Alabama Lt. Governor Will Ainsworth is recommending that many businesses in the state, including all restaurants and retailers, should be allowed to open immediately if they employ proper safety precautions to protect against the spread of COVID-19.
The recommendations were made as part of a plan put together by the lieutenant governor’s subcommittee on reopening Alabama’s economy during a Friday press conference.
The full report, which comes in at over 150 pages, can be viewed here.
The lieutenant governor believes that Alabama’s retail stores and restaurants should be allowed to open immediately. He stood in front of placards while making the announcement that read, “Smaller stores, smaller risks.”
Bars would not be able to reopen immediately, according to State Rep. Danny Garrett (R-Trussville), who chaired the subcommittee and spoke alongside Ainsworth at the press conference.
Ainsworth’s group is also recommending that barbershops, nail salons and other close contact businesses be allowed to open immediately if they take strict precautions such as mandating all employees wear masks and customers wait in their cars until the time of their appointment.
The plan has been presented to Governor Kay Ivey, who ultimately controls when Alabama’s economy will reopen.
Katie Boyd Britt, president and CEO of the Business Council of Alabama (BCA), is a member of the subcommittee. In a statement, she said, “BCA is proud to be a part of the great work being done by the Alabama Small Business Commission Emergency Task Force.”
“The recommendations made in the Reopen Alabama Responsibly plan are a critical first step in revitalizing Alabama’s economy and getting citizens back to work in a safe and responsible manner,” Britt continued.
UPDATE 1:00 p.m.
“Obviously this virus is deadly, it’s dangerous, but our committee believes there is a way to safely reopen the Alabama economy and get people working responsibly,” Ainsworth said in his remarks.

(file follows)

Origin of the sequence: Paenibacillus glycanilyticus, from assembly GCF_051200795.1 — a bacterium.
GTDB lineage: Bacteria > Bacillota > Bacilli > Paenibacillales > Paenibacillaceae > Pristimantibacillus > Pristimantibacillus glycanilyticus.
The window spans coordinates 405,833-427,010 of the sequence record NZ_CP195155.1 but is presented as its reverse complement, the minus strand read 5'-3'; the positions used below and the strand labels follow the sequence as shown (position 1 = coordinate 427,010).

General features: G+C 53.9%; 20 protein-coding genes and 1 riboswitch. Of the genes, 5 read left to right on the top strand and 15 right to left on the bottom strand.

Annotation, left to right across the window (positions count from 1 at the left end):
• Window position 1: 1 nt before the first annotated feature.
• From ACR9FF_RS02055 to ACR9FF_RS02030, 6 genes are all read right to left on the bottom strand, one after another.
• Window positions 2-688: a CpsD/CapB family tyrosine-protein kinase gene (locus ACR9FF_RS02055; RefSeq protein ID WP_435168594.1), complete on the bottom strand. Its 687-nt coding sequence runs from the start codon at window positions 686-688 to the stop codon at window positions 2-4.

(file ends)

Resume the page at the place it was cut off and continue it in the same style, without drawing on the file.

Among many other safety suggestions, only 50% of a retail business’ fire capacity would be allowed inside at one time.
In restaurants, the topline suggestion is that all tables be placed at least six feet apart and no groups of more than six customers may be seated together.
The subcommittee focused exclusively on the State of Alabama’s business community, so the report does not include suggestions for when to reopen schools or churches.
The report does not apply to every business in the state, but it does include safety precautions for each area of the economy that it recommends reopening. Five precautions apply across all sectors, per the lieutenant governor’s office:
- Strictly monitoring the health of employees and placing any employee who displays symptoms of COVID-19 on sick leave.
- Limiting the number of people allowed inside the place of business at one time.
- Increasing the frequency of all sanitizing and cleaning measures and requiring additional sanitizing measures for certain circumstances.
- Enforcing social distancing in all areas of the place of business, specifically high-traffic areas where markings will be required to ensure safe spacing at all times.
- Establishing measures to limit interaction between employees and customers.
“Some businesses may say that they don’t believe they can implement that,” Garrett said of the safety standards his group’s plan would require.
“Then they will not be able to operate,” he advised.
Both Ainsworth and Garrett mentioned at different points that enforcing the safety measures proposed in their plan would take a combination of law enforcement, trade associations, local government, the public and a willingness to compromise by business owners.